No matter how well a norm is formulated, it becomes dormant if the people are unwilling to rely on it.*48 Since environmental quality is a value judgment varying across cultures and geographic contexts, then participation rather than a substantive legal definition can provide the most realistic, flexible and context-sensitive approach to a right to the environment.*49
In the enforcement of the right to the environment the notion of express damage to be shown by the applicant should be abandoned. In the need for proactive protection it is vital not only to penalise, but also to prevent degrading activities. The basic right to the environment ought to allow standing also in cases where there is no actual harm, but only a risk of its occurrence.*50 Applying the precautionary principle, we should allow court-proceeding in cases where there is no proof of future harm, but only scientific data implicating the possibility of such harm.*51
The Preamble of the Estonian Constitution says that the Estonian state is, inter alia, a pledge to present and future generations for their social progress and general welfare.
Section 5 of the General Provisions of the Constitution reads as follows: “The natural resources and natural wealth of Estonia are national riches which shall be used sustainably.”
Section 53 of the Basic Rights, Freedoms and Duties chapter provides the following: “Everyone has a duty to preserve the living and natural environment and to compensate for damage caused to the environment by him or her. The procedure for compensation shall be provided by law.”
Together with the objective of the state set out in the Preamble to guarantee present and future generations social progress and general welfare, § 5 makes sustainable development as a general state goal. This view has been supported by the Committee of Experts on the Constitution which has concluded in their final paper that § 5 should be viewed as setting a state goal to achieve sustainable use of natural resources and natural wealth.*52 The examination of the protocols of the Constitutional Assembly, where one of the members, speaking about this provision, says that the goal is to preserve the environment suitable for future generations, also supports the idea of sustainable development as a state goal.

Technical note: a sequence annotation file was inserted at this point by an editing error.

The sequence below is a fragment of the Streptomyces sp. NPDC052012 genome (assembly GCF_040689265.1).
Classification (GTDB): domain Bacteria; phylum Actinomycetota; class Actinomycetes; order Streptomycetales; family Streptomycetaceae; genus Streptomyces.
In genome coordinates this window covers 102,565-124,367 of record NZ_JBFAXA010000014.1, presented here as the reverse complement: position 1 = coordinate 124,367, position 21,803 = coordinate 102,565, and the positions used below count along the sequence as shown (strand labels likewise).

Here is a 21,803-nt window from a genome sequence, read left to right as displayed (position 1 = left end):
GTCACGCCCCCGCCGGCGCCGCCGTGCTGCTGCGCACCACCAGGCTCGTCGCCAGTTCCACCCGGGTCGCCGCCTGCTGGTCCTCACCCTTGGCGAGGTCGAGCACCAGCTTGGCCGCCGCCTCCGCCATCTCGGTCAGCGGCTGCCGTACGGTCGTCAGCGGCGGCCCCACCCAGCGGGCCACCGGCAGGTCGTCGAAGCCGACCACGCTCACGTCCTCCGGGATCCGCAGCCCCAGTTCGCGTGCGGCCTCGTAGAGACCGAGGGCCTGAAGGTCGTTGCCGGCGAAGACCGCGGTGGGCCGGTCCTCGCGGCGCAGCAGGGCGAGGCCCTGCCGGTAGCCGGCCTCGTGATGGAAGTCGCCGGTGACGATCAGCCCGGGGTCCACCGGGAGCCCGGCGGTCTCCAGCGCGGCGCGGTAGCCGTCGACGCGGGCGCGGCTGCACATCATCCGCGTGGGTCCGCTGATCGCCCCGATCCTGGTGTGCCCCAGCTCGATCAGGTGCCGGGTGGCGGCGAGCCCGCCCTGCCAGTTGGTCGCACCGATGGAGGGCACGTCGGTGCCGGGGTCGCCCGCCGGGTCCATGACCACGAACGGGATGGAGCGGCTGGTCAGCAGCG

“Natural resources and natural wealth”, as stated in § 5, cover all the possible aspects of the environment to which the sustainability imperative applies — starting with mineral wealth, forests, animals, fish and ending with clean air, clean water and biodiversity.
What is meant by “sustainable use of natural resources and wealth” and by the more general “sustainable development”? The definition of sustainable development and sustainable use can be deduced from international instruments Estonia has signed or is a party to.*53 International organisations and states agreed in the 1992 UN Conference on Environment and Development in the Rio Declaration on Environment and Development and Agenda 21 that development viewed only as an increase of material wealth is threatening mankind’s survival and the environment because it exceeds the carrying capacity of the biosphere as an ecosystem. The use of natural resources and wealth is sustainable only when it does not consume natural resources faster than they could be regenerated and does not burden the environment with amounts of waste and residuals that exceed its capacity to absorb them and does not degenerate biodiversity. This normative principle setting the direction and limits for the state action and inaction is binding on the state powers.
The state goal is not granting any individual such rights the infringement of which would give legal standing in the courts, but individuals can rely on it in court cases and in their complaints to the Legal Chancellor. The judges, Legal Chancellor and the President can use conflict with this principle to submit a complaint to the Supreme Court for a law to be declared unconstitutional. The Legal Chancellor can also challenge state inaction to implement this principle.